• after each weight is added , the extension of the object should be calculated . This can be done by measuring the new length of the object with a ruler and then using : extension = new length - original length
• finally a graph of load against extension should be plotted to show the results
32. if a deformation is elastic , what happens to the material once the forces are removed
the material returns to it's original shape so it has no permanent extension
increasing the force on the material
reducing the force on the material
36. what happens when an elastic material is put under tension
the atoms of the materials are pulled apart from one another . Atoms can move small distances relative to their equilibrium positions without actually changing position in the material . Once the load is removed , the atoms return to their equilibrium distance apart .
37. for a metal , elastic deformation happens as long as
Hooke's law is obeyed
38. if a deformation is plastic , what happens to the material once the forces are removed
the material is permanently stretched . some atoms in the material move position relative to one another . When the load is removed , the atoms don't return to their original positions . A metal stretched past its elastic limit shows plastic deformation
39. for springs in series what are the equations
• extension a = f/ka
• extension b = f/kb
• total extension = extension a + extension b
• total extension = f/ka + f/kb
• the effective spring constant :
• 1/k = 1/ka + 1/kb
40. the important thing to remember about springs in series
each spring experiences the same force
41. remember that weight =
• mass x gravitational field strength
• kg x 9.81 m/s2

42. draw a diagram to show springs in series
43. draw a diagram to show two springs in parallel
44. for springs in parallel what are the equations
• force needed to stretch a -> fa = ka x extension
• force needed to stretch a when there is weight bar or a weight equally between the two springs is half the force on the weight bar
• force needed to stretch b -> fb = kb x extension
• force needed to stretch b when there is a weight bar or a weight equally between both springs is half the force on the weight bar
• NB the extensions are only the same if there is a weight bar or the weight is placed equally between two springs
• total force = fa + fb = (ka x extension) + (kb x extension)
• the effective spring constant = ka + kb
45. weight and force are equivalent in this topic
:)
46. two samples of the same material with different dimensions will stretch different amounts under the same force . Stress and strain are
measurements that take into account the size of the sample , so the stress strain graph is the same for any sample of a particular material
47. a material subjected to a pair of opposite forces may
deform i.e. change shape .
48. if the forces stretch the material , they're
tensile
49. if the forces squash the material they're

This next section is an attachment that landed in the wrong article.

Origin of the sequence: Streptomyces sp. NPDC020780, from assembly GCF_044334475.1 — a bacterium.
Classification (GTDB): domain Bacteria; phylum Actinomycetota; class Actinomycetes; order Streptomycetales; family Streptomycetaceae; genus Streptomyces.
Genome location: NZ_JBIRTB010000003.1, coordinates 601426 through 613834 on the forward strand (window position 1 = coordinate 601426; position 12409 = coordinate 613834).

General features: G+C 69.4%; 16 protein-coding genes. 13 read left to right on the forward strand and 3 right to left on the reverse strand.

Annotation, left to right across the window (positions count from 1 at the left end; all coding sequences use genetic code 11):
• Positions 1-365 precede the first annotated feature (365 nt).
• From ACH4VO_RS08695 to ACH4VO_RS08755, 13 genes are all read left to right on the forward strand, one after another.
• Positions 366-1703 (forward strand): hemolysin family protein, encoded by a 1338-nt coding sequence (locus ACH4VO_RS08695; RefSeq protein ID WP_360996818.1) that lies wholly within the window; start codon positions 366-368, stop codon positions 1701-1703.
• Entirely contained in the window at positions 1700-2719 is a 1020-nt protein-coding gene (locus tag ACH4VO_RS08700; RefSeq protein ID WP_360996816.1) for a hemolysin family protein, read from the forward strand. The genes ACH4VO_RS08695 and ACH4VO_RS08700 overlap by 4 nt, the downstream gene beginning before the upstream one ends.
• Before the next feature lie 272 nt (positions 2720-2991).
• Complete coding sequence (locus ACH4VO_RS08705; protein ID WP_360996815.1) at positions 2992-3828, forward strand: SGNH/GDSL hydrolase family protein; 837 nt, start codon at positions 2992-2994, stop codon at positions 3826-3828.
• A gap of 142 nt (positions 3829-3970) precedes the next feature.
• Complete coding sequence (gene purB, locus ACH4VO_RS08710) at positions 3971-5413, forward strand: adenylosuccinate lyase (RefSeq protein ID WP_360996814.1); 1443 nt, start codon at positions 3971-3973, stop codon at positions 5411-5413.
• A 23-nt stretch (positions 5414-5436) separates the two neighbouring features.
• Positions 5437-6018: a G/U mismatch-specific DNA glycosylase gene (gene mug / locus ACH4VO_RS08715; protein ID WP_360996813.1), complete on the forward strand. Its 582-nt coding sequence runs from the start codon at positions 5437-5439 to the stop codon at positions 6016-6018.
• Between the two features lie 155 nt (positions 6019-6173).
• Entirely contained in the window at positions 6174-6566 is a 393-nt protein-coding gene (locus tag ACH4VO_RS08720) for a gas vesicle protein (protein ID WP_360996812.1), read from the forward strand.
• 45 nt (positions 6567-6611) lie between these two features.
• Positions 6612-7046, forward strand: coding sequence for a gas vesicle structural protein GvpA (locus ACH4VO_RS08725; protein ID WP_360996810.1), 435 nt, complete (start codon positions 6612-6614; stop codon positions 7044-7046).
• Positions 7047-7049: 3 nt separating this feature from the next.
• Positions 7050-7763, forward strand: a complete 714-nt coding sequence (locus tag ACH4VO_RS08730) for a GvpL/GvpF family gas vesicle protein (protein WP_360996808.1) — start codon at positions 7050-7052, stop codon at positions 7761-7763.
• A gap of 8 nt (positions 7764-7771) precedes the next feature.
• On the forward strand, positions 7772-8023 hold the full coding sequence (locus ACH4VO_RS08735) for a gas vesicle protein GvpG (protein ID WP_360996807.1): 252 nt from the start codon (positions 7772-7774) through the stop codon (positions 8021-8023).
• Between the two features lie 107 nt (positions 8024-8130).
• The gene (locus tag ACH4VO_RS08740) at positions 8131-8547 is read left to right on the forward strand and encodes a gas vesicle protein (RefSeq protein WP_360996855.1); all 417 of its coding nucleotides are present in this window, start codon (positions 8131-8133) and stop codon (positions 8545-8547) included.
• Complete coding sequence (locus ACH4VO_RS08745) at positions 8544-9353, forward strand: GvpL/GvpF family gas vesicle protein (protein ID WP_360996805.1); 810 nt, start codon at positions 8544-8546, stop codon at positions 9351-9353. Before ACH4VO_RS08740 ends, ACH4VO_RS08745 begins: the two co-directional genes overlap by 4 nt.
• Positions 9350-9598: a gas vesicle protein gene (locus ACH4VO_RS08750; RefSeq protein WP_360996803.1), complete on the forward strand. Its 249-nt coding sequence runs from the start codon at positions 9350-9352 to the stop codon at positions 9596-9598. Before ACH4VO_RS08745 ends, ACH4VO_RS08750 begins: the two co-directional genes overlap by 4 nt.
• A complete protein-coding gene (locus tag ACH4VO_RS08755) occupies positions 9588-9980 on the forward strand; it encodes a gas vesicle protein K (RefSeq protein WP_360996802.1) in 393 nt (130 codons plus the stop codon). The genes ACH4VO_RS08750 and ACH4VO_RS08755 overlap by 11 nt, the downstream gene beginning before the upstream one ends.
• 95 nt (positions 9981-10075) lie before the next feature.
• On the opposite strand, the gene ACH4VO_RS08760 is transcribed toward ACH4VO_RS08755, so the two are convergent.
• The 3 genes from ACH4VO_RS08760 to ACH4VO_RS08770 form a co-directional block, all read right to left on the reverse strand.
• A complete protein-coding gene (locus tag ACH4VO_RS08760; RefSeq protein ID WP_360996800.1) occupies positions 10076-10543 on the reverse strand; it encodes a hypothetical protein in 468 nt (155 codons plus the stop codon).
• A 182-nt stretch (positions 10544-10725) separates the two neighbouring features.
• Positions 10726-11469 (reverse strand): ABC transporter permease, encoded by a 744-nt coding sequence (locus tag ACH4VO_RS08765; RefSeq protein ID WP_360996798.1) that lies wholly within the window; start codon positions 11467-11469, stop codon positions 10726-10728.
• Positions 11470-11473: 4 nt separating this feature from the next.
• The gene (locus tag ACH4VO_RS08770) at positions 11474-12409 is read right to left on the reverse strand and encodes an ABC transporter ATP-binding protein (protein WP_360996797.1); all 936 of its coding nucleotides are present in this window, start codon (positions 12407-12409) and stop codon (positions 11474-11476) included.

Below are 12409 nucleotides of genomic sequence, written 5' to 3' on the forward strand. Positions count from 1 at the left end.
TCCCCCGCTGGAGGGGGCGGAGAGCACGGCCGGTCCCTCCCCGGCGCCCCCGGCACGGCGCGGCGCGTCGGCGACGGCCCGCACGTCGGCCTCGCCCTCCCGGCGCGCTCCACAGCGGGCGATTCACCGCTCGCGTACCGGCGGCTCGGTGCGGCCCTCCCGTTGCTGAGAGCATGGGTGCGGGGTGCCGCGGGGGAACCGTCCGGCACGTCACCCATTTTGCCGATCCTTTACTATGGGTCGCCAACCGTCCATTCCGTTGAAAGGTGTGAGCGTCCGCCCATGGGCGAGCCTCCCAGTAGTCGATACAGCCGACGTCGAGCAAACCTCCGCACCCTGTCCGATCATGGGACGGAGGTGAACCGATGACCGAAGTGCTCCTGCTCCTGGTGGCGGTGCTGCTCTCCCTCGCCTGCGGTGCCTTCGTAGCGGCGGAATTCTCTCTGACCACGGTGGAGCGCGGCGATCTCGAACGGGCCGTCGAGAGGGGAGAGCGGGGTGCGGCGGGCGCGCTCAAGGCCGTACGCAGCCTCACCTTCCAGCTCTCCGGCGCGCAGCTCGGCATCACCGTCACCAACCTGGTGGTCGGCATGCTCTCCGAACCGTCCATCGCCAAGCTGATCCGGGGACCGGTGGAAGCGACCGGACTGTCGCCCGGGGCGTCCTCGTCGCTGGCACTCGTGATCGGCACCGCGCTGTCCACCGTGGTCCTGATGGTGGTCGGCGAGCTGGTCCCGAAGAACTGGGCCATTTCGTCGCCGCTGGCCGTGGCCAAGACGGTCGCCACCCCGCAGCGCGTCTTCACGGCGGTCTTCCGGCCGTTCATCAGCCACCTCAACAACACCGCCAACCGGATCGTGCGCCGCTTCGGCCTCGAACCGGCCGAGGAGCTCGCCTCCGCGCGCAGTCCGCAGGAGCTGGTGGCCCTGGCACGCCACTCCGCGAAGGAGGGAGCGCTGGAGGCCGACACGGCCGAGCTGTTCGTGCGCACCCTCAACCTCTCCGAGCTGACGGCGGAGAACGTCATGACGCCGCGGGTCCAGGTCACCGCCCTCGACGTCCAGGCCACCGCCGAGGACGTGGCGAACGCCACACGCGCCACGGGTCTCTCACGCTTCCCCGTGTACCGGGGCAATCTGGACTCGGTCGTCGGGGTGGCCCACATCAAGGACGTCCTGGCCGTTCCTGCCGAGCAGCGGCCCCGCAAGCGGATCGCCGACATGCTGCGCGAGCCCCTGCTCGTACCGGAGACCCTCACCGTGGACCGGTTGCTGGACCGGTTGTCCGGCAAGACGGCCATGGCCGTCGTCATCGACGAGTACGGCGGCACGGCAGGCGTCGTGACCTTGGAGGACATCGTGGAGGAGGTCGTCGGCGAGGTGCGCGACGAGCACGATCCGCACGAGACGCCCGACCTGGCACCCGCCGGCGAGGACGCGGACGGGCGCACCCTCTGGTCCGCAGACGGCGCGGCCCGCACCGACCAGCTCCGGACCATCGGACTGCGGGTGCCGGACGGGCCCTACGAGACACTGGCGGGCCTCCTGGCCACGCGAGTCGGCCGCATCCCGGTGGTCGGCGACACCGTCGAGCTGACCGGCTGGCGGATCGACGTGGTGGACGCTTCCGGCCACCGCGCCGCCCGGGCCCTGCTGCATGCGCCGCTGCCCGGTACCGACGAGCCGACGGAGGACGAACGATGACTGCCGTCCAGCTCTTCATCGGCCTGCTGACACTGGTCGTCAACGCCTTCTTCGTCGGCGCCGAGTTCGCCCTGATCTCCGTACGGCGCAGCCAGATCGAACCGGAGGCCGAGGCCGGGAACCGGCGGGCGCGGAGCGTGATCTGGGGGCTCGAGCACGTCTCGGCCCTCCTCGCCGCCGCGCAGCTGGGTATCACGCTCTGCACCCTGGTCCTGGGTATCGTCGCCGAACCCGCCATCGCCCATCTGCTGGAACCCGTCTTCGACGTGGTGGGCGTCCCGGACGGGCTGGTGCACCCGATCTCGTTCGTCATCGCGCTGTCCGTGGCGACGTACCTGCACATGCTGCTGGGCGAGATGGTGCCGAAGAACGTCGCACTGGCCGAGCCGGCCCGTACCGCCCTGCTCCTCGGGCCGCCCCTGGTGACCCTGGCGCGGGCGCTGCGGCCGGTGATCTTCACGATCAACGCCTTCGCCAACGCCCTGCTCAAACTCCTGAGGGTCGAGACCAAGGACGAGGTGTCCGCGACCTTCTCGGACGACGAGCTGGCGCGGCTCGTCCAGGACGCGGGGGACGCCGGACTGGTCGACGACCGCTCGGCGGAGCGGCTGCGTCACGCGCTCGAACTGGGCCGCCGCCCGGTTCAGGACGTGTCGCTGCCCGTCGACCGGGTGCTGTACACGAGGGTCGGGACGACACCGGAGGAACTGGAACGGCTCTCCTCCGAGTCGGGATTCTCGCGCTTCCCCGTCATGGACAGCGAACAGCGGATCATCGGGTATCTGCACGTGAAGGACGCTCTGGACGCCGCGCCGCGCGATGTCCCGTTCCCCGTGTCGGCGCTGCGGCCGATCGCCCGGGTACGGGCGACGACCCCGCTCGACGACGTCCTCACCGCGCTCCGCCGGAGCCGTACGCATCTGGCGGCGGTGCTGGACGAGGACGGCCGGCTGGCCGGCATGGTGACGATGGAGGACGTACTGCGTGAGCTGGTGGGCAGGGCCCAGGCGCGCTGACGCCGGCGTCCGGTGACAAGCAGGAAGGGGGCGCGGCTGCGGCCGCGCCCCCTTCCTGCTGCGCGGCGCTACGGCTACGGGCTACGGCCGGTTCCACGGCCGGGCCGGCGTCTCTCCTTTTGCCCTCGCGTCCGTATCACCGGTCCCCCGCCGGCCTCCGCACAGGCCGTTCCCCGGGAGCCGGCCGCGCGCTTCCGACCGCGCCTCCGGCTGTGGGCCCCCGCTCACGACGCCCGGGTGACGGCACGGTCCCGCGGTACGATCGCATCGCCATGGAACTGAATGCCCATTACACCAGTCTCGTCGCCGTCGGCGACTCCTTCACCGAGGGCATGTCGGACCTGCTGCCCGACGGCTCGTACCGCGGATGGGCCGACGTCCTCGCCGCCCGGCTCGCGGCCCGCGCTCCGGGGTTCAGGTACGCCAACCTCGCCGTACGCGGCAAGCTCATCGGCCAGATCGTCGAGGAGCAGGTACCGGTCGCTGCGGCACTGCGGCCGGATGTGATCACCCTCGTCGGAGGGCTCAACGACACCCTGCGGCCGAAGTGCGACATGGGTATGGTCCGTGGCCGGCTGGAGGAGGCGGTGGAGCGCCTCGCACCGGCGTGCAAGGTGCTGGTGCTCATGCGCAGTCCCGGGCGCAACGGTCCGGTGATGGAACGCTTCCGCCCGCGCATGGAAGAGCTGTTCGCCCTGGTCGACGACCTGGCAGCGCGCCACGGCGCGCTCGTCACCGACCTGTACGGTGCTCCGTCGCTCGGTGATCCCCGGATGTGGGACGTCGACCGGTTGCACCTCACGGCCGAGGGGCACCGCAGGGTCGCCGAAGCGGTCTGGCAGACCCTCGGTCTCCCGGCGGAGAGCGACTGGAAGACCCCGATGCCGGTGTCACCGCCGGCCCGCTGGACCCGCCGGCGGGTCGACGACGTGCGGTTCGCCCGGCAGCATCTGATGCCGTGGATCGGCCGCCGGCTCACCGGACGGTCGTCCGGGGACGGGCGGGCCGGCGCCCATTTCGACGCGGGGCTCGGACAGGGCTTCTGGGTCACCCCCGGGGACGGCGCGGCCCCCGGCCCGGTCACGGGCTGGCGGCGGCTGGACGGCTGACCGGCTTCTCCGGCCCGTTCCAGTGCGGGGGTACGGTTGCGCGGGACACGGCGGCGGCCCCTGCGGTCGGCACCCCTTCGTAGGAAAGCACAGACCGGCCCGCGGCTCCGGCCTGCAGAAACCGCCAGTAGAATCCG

compressive
50. tensile stress is defined as
the force applied , F , divided by the cross-sectional area , A : stress = F/A
51. the units of stress are
Nm2- or Pascals , Pa
52. a stress causes a
strain
53. tensile strain is defined as
the change in length , i.e. the extension , divided by the original length of the material : strain = extension/L
54. what are the units of strain
strain doesn't have units it's just a number
55. NB it doesn't matter whether the forces producing the stress and strain are tensile or compressive - the same equations apply . the only difference is that you tend to think of tensile forces as positive and compressive forces as negative
:)
56. as a greater tensile force is applied to a material , the stress on it
increases
57. draw a diagram to show a stress-strain graph showing the ultimate tensile strength and breaking stress of a material
58. the effect of stress is to
start to pull the atoms apart from one another . Eventually stress becomes so great that atoms separate completely and the material breaks . This is shown by point B on the previous graph . the Stress at which this occurs is called the breaking stress - the stress that's big enough to break the material .
59. the point marked UTS on the recent graph is called the
ultimate tensile stress . This is the maximum stress that the material can withstand . Engineers have to consider the UTS and breaking stress of materials when designing a structure
60. 1MPa is the same as
1 x 10Pa
61. when a material is stretched , work has to be done to in stretching the material . Before the elastic limit , all the work done in stretching is stored as potential energy in the material . This stored energy is called
elastic strain energy
62. on a force against extension the , the elastic strain energy is given by the
area under the graph
63. draw a graph with a title "the area under a force extension graph for a stretched material is the elastic strain energy stored by it"
64. provided a material obeys Hooke's law , the potential energy stored inside it can be calculate quite easily using a formula . This formula can be derived using
a force extension graph and work done
65. the energy stored by a stretched material is equal to the .... on the material in stretching it . so on a force extension graph , the area underneath the straight line from the origin to the extension represents the ...... or the ...........
• work done
• energy stored or the work done
66. work done is equal to
force x displacement
67. on a force displacement graph the force acting on the material is not constant . therefore you need to
work out the average force acting on the material , from zero to F which is 1/2F . So it's the area underneath the graph : work done = 1/2 F x extension
68. and so the elastic energy is